I didn’t want to challenge any stereotypes. I didn’t even want to dip my feet in – to wade in that rough, cold gray-coloured Peruvian ocean. I learnt to surf because I wanted to relive the emotions of fear, exhilaration and joy that I experienced when I went sand-surfing a few weeks prior. I wanted to reconnect with the ocean, which played a defining role during my childhood in the Caribbean.
But as a Black immigrant woman living in America, I was reminded by the documentary White Wash about the racial complexities that surround the ocean and surfing.
Consciously or unconsciously, when we step on a surfboard or swim out into the ocean we are challenging the image of who surfs.
Inspired by my own experience in Peru and by White Wash, I wanted to explore further the stories of Black female surfers. I discovered the three beautiful women that I hope inspire Black girls and women everywhere to pursue inspiration, healing, adventure, happiness, and yes, challenge limitations.
Andrea Kabwasa is an artist, teacher and surfer. At 32, she learnt to surf. In an interview with Liquid Salt Magazine, she describes how surfing helped her overcome an abusive relationship:
“Surfing saved my life…. When I discovered surfing, I was trying to recover from the psychological effects and residue of an abusive relationship. Surfing gave me joy and happiness when I hadn’t felt happiness in years. So, for me, surfing is happiness, love and self-empowerment. The act of interacting with water cleansed my inner spirit. Before surfing, the lens from which I viewed life was pretty dirty. I was filled with low self-worth and, at times, I made some pretty self-destructive choices. Surfing redirected that energy in a positive direction. When I surf, I feel beautiful. I’m a starting to feel beautiful on dry land too now.”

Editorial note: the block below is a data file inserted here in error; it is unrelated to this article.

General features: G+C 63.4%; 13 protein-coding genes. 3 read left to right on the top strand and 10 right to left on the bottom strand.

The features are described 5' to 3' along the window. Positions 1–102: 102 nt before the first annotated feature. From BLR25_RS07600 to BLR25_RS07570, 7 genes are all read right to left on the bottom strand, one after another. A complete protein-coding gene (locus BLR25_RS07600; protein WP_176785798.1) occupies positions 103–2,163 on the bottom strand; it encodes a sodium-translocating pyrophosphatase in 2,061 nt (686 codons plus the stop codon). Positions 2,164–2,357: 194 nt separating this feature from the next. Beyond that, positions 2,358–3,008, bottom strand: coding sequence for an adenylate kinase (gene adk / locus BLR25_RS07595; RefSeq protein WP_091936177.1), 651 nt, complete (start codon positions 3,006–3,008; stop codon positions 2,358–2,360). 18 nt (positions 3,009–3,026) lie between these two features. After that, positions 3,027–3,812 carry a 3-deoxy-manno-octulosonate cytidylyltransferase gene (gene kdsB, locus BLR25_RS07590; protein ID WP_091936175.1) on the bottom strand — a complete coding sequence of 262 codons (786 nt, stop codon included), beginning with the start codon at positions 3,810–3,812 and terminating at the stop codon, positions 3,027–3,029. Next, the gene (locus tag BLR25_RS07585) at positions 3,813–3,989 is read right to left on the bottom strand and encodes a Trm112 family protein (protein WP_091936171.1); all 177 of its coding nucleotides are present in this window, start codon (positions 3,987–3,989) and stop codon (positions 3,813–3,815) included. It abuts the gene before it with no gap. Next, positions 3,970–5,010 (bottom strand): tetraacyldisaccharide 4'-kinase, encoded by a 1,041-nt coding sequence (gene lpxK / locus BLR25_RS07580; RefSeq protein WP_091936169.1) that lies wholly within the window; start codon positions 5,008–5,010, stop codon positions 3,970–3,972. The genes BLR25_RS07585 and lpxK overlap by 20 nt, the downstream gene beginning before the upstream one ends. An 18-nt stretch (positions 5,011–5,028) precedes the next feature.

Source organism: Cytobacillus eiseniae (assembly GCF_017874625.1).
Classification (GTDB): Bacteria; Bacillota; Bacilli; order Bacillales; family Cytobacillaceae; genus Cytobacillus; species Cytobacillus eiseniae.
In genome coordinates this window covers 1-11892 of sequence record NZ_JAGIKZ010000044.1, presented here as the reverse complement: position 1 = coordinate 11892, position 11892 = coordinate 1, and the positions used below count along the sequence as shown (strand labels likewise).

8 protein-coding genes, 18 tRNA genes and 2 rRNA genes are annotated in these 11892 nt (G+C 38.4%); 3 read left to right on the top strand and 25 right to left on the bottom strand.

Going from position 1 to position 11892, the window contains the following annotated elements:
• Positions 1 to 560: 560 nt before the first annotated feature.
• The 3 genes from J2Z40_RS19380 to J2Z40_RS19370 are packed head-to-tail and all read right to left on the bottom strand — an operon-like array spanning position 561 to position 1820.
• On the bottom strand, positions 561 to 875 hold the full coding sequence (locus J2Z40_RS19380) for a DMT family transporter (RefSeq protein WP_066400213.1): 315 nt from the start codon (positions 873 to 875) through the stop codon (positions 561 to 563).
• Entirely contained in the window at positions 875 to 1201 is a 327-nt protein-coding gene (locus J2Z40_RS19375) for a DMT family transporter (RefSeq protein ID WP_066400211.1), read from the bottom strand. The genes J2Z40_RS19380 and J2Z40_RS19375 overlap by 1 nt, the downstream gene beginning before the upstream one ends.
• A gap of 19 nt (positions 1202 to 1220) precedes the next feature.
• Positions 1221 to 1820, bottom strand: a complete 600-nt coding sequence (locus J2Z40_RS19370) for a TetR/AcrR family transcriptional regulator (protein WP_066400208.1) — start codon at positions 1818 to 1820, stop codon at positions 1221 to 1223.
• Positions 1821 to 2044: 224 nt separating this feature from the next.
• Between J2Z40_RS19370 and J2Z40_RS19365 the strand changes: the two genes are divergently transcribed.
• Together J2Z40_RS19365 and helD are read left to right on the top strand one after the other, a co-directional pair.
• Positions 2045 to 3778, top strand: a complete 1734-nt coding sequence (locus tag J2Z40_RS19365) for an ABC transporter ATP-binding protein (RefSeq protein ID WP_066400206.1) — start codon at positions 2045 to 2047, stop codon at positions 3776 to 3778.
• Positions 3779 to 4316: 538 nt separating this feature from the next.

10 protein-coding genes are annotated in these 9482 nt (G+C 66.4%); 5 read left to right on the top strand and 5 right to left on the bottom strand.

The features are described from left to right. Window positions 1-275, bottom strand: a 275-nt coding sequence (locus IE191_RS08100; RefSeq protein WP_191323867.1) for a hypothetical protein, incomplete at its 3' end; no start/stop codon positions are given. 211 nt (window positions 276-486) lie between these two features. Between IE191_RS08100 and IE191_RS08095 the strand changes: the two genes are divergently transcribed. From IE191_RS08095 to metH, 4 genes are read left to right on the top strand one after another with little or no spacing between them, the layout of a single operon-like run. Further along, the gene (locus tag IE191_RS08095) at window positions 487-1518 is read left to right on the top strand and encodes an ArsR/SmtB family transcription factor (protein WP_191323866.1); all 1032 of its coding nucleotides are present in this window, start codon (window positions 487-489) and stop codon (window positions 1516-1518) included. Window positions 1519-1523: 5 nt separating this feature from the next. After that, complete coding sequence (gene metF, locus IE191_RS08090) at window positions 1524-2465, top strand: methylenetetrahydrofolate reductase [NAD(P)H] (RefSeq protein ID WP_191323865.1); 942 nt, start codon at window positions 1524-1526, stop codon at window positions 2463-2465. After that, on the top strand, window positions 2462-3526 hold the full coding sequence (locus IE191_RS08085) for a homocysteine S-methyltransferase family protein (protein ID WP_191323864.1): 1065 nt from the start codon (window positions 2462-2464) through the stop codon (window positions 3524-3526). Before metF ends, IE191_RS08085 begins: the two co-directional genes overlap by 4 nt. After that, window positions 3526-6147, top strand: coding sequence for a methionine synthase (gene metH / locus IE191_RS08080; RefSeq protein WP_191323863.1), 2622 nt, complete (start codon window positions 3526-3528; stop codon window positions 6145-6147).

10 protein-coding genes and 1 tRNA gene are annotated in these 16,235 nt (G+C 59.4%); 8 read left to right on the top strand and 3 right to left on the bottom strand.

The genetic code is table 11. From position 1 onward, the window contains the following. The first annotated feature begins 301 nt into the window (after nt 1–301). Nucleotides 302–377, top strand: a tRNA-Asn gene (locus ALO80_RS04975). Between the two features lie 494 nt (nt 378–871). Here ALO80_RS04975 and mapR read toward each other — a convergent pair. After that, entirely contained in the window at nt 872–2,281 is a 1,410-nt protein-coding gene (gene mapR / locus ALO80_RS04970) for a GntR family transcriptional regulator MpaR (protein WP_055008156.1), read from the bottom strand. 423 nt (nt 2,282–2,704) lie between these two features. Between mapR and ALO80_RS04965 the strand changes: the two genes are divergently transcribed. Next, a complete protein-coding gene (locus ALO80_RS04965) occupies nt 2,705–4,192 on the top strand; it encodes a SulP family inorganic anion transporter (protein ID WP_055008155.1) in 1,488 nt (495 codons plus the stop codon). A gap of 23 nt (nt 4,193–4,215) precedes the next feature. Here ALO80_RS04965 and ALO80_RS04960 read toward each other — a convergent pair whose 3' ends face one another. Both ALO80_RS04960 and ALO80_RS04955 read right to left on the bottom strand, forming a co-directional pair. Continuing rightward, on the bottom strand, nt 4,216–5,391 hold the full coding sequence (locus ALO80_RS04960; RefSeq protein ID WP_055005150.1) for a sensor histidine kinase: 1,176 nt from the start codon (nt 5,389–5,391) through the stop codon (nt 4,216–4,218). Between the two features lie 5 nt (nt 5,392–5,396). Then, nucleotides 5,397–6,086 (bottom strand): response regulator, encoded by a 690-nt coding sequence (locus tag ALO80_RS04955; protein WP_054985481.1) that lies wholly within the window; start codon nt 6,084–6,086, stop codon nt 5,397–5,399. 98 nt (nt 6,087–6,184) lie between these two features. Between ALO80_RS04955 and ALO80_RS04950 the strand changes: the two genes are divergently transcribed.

For Andrea, surfing isn’t about defying racial stereotypes. It is about happiness, healing, love and empowerment.
Surprisingly, I discovered Imani Wilmot, a 27-year-old Jamaican surfer and poet. Her father is considered the godfather of Jamaican surfing. Imani leads Surf Girl Jamaica, which is an all-female surf club aimed at increasing surfing amongst the female population in the Caribbean. Surf Girl Jamaica hosts a yearly surf camp for girls that seeks to promote empowerment, a healthy lifestyle and a positive outlook on life. Imani believes that surfing is inspirational and encourages all girls to try it at least once.
Anali Gomez, Black and Peruvian, dubbed “La Negra” in the Peruvian surfing world. Anali is a star in competitive surfing in South America. The daughter of a fisherman from southern Lima, Anali has won the Latin American surfing championship and won the title of World Runner-up in the youth category, the first Peruvian to win in that category.
Yes, Black girls surf.